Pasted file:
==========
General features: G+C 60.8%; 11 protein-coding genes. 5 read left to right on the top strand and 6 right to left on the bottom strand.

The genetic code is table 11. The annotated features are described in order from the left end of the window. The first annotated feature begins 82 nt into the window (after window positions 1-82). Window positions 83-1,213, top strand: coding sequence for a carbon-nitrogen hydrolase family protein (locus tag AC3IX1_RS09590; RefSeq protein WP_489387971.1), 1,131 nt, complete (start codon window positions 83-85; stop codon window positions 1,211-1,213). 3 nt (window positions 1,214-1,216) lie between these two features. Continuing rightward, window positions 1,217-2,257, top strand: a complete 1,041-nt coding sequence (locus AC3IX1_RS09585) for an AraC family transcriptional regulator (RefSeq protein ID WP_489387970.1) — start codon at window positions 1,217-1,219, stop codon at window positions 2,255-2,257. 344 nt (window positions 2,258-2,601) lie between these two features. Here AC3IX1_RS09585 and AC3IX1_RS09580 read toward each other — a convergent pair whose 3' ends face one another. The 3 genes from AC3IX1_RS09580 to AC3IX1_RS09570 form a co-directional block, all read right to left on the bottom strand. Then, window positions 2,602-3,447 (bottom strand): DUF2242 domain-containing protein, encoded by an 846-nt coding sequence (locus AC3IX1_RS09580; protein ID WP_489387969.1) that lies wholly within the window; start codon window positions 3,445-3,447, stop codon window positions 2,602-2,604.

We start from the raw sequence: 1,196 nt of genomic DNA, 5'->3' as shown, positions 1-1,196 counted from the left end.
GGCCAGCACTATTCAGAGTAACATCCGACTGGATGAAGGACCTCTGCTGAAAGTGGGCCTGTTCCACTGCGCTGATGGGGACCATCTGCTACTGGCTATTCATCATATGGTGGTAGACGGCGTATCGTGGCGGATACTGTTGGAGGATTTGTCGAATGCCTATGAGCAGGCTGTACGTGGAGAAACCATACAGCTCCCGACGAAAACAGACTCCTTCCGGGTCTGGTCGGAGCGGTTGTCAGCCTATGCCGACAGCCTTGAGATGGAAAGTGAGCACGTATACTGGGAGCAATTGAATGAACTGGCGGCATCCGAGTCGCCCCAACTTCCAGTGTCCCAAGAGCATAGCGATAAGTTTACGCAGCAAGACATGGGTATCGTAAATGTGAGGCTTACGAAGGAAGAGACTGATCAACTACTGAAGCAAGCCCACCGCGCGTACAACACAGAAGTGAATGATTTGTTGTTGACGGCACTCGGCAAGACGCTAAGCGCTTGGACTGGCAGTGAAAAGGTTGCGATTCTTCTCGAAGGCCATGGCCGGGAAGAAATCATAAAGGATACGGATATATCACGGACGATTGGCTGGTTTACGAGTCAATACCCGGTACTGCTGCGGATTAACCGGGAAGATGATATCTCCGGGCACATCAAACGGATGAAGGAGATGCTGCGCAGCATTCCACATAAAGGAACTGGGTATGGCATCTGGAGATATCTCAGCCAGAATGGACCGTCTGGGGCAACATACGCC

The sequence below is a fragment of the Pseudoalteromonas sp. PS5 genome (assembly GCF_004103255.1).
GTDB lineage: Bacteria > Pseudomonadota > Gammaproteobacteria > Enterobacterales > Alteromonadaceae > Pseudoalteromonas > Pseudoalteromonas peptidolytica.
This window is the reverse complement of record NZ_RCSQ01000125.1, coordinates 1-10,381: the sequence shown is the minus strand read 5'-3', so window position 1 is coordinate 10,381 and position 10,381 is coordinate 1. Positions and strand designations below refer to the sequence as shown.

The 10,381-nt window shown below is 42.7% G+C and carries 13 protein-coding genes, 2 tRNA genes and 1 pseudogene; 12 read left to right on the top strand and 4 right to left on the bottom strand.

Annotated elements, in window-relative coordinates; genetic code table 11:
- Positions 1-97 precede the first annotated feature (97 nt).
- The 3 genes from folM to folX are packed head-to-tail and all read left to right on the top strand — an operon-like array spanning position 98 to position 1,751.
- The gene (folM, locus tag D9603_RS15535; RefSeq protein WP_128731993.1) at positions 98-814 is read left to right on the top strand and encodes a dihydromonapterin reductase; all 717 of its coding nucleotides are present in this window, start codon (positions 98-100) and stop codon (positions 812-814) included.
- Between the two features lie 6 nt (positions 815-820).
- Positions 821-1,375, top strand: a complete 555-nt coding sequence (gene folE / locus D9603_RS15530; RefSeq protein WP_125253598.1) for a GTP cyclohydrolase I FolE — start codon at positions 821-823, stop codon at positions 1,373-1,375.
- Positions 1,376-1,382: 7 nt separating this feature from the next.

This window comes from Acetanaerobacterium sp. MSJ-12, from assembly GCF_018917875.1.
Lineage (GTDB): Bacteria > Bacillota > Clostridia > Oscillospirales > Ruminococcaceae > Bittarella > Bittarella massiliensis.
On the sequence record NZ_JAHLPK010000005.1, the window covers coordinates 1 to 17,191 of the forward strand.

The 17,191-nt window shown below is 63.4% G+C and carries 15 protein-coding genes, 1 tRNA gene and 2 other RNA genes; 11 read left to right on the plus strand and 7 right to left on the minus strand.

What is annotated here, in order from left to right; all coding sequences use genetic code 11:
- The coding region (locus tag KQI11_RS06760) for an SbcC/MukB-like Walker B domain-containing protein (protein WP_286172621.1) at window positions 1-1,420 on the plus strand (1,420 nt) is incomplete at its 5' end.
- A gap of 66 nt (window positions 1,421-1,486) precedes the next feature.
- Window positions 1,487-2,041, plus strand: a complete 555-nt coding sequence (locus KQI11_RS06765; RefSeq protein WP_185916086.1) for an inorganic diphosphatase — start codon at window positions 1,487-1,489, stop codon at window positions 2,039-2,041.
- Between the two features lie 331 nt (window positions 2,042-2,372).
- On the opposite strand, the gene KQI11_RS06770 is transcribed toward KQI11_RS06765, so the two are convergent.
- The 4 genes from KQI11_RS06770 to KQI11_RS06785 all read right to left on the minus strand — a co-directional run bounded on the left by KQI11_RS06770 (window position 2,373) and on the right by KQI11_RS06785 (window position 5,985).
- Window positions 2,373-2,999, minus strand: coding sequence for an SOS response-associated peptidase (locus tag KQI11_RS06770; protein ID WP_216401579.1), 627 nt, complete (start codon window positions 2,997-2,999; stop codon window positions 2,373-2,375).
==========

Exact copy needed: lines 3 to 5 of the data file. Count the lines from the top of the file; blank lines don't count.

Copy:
We start from the raw sequence: 1,196 nt of genomic DNA, 5'->3' as shown, positions 1-1,196 counted from the left end.
GGCCAGCACTATTCAGAGTAACATCCGACTGGATGAAGGACCTCTGCTGAAAGTGGGCCTGTTCCACTGCGCTGATGGGGACCATCTGCTACTGGCTATTCATCATATGGTGGTAGACGGCGTATCGTGGCGGATACTGTTGGAGGATTTGTCGAATGCCTATGAGCAGGCTGTACGTGGAGAAACCATACAGCTCCCGACGAAAACAGACTCCTTCCGGGTCTGGTCGGAGCGGTTGTCAGCCTATGCCGACAGCCTTGAGATGGAAAGTGAGCACGTATACTGGGAGCAATTGAATGAACTGGCGGCATCCGAGTCGCCCCAACTTCCAGTGTCCCAAGAGCATAGCGATAAGTTTACGCAGCAAGACATGGGTATCGTAAATGTGAGGCTTACGAAGGAAGAGACTGATCAACTACTGAAGCAAGCCCACCGCGCGTACAACACAGAAGTGAATGATTTGTTGTTGACGGCACTCGGCAAGACGCTAAGCGCTTGGACTGGCAGTGAAAAGGTTGCGATTCTTCTCGAAGGCCATGGCCGGGAAGAAATCATAAAGGATACGGATATATCACGGACGATTGGCTGGTTTACGAGTCAATACCCGGTACTGCTGCGGATTAACCGGGAAGATGATATCTCCGGGCACATCAAACGGATGAAGGAGATGCTGCGCAGCATTCCACATAAAGGAACTGGGTATGGCATCTGGAGATATCTCAGCCAGAATGGACCGTCTGGGGCAACATACGCC

The sequence below is a fragment of the Pseudoalteromonas sp. PS5 genome (assembly GCF_004103255.1).